Q&R with Brad Jersak – “What will become of the ungodly?”
How do you understand 1 Peter 4:17-18, which reads:
- 17 The time has come, you see, for judgment to begin at God’s own household. And if it begins with us, what will be the end of those who do not obey the gospel? 18 And “if the righteous person is scarcely saved, where will the ungodly and the sinner appear?
I’m especially wondering about what “the judgment” that begins with the church means, but also what verse 18 could mean for “where will … the sinner appear.”
Excellent question! The best way to respond begins with the bigger picture of Peter’s purpose for writing this community and what they were experiencing.
In verse 1, we read that Peter’s community included “God’s elect, exiles scattered throughout the provinces of Pontus, Galatia, Cappadocia, Asia and Bithynia.” Taken literally, both epistles attributed to Peter would have been written during Nero’s reign of terror between 65-68 A.D. It is also possible that it was written in Peter’s name after his martyrdom (he was crucified upside down), penned by a protege such as Mark (who communicates Peter’s voice in the earliest Gospel). In either case, these epistles were written to believers experiencing tremendous persecution and in desperate need of encouragement.
Indeed, the level of pressure seems to have been so intense that believers were sorely tempted to deny their Lord and abandon their faith in order to avoid their own gruesome martyrdom. By way of background, remember that Peter had been the one who most resisted Christ’s path to crucifixion and had been the first to overtly deny him three times. So Peter directly understands their aversion to suffering and to the painful aftermath of apostasy.
Peter (via Mark) addresses this temptation by using every rhetorical tool in the first-century kit. Two come to mind specifically that happen to appear back to back in the cited passage
He identifies their suffering with that of Christ.
What is the “judgment that begins at God’s household”? In the broader context of Petrine literature, including Mark’s gospel, Peter gradually came to recognize Christ’s crucifixion and their persecution as: (1) the wicked acts of violent men, (2) trials to be overcome that prove our faith, and (3) God’s providential judgment (BUT not punishments) that purifies his church. But most of all, he wants them to see how the wounds of Christ have been united to theirs and conversely, how they can identify their particular suffering in his Passion.
The hard part of this to understand is how the persecutions of violent people can also be imagined as the chastisements of a loving Father. Yet this is precisely the point made in Hebrews 12:4-13. Somehow, God co-opts the wrath of their opponents and transmutes these trials into a harvest of righteousness, strength, and healing. Again, they are NOT to see them as God’s active wrath or negligent abandonment. In other words, he’s reframing the narrative to make it bearable and even “cruciform” (cross-shaped).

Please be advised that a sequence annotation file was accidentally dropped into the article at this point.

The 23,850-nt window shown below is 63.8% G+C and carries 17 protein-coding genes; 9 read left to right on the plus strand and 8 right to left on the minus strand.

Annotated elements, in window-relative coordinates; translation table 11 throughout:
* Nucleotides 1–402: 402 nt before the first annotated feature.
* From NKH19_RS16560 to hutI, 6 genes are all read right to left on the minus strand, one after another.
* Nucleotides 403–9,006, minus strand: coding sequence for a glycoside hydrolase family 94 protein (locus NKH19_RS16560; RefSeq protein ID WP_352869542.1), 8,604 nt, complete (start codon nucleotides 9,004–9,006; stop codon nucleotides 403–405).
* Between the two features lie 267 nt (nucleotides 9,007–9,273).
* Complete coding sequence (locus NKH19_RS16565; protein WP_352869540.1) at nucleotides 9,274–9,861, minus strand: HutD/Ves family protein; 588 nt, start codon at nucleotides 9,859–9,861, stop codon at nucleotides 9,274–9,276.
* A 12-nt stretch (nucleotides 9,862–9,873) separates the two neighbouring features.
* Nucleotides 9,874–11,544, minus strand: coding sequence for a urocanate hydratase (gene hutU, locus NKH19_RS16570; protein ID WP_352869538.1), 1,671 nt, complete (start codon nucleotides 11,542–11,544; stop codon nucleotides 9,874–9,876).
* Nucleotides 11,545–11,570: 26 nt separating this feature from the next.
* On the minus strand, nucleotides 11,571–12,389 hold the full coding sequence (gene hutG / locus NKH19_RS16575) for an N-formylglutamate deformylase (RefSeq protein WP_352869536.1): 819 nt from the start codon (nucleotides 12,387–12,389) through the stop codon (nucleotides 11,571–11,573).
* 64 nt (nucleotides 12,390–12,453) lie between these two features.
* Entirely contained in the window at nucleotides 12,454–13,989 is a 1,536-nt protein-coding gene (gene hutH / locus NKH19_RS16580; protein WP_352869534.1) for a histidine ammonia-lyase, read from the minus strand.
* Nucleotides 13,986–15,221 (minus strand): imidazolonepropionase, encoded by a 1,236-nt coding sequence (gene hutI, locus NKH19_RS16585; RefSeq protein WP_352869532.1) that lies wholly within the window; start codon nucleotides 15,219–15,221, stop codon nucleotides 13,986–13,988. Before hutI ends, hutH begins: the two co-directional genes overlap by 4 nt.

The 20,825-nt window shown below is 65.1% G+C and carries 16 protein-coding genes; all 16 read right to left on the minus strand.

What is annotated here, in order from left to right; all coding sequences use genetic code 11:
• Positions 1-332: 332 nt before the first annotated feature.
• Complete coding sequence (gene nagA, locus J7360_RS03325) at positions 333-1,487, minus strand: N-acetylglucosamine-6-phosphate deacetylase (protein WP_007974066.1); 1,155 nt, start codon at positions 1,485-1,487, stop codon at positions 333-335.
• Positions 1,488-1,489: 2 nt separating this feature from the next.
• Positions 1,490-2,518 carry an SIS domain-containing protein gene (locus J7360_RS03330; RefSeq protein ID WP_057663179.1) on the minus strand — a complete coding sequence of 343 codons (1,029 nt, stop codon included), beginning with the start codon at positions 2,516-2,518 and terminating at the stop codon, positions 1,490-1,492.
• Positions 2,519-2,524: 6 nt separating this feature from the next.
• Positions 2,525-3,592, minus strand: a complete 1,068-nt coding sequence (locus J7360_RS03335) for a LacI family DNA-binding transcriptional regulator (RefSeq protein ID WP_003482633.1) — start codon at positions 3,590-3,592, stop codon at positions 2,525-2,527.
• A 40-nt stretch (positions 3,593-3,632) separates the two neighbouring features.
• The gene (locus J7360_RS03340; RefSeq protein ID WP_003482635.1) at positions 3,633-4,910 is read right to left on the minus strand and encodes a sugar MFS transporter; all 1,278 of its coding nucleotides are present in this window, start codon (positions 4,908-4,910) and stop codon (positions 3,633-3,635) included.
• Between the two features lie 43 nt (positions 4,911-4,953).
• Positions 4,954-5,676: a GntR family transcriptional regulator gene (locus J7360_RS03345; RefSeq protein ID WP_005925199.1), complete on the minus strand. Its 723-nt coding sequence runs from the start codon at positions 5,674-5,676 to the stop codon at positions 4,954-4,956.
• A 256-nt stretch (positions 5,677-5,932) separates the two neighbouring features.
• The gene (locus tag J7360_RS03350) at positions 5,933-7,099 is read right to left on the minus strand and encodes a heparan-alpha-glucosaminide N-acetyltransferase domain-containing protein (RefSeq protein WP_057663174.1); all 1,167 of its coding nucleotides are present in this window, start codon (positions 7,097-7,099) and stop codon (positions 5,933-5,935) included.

Whatever their difficulty, the alternative is worse.
The other rhetorical strategy is to press the long-view “play” button. In 4:18, “Peter” borrows a verse from Proverbs (11:31 in the Septuagint version). Without addressing ultimate or eternal destinies (note: he absolutely leaves it an open rhetorical question), he makes this point here and elsewhere:
If you think your persecutions are rough (they surely are), I promise you that the alternative is far worse! Those tempted to revert to their old lives need to know that would be like reboarding the Titanic just as it goes down in flames! How do we see this? Again, Peter leaves that to our imagination.
It could be that he’s talking about the final judgment, where despite our desire, hope, and prayer that no one ultimately spends eternity in some fiery torment, our encounter with Christ will surely be more joyful for the faithful than for those who had persecuted him in his people. At the very least, Peter believes that between Nero and Christ, allegiance to Christ will finally prove the wiser and safer choice.
On the other hand, it is also entirely possible to interpret this passage as true in this life. When the floods and fires of chaos and calamity reach their crescendo in Rome, when Nero’s insanity climaxes, and when the nations rage and the Goths and Vandals invade, where will you be? Will you be hunkered down with a faith family who has overcome fear and knows the comfort of Christ’s presence? Or will you be caught away in the frothing waves of history-on-fire? The coming destruction announced in 2 Peter 3:10 may refer to the end of history … or it may refer to the “end of the world” as they knew it, with Jerusalem burned to a crisp by Rome and Rome itself reduced to rubble.
Either way, Peter’s strategic exhortation reminds me of a point made by Tolstoy in his commentary on the Sermon on the Mount (My Religion). He addresses those who know that Jesus’ call to nonviolence, forgiveness, and enemy-love really does involve taking up our cross to follow him. Yes, he says, but compared to the alternative, the Jesus Way is truly a much lighter yoke. How so? Like so:
Forgiveness is very difficult at time. But try living with the burden of resentment!
Loving one’s enemy is truly a sort of crucifixion. But a lifetime of bitterness is far worse!
Turning the other cheek is a blow to the ego. But retaliation, violence, and war are far more destructive
Jesus is not some naive idealist when he calls us to follow him, even through times of persecution. He’s a relentless realist who has seen where the diverging ways come to their terminus. Following him, even through the trials Peter foresees, is far the far wiser choice … the house built on the Rock.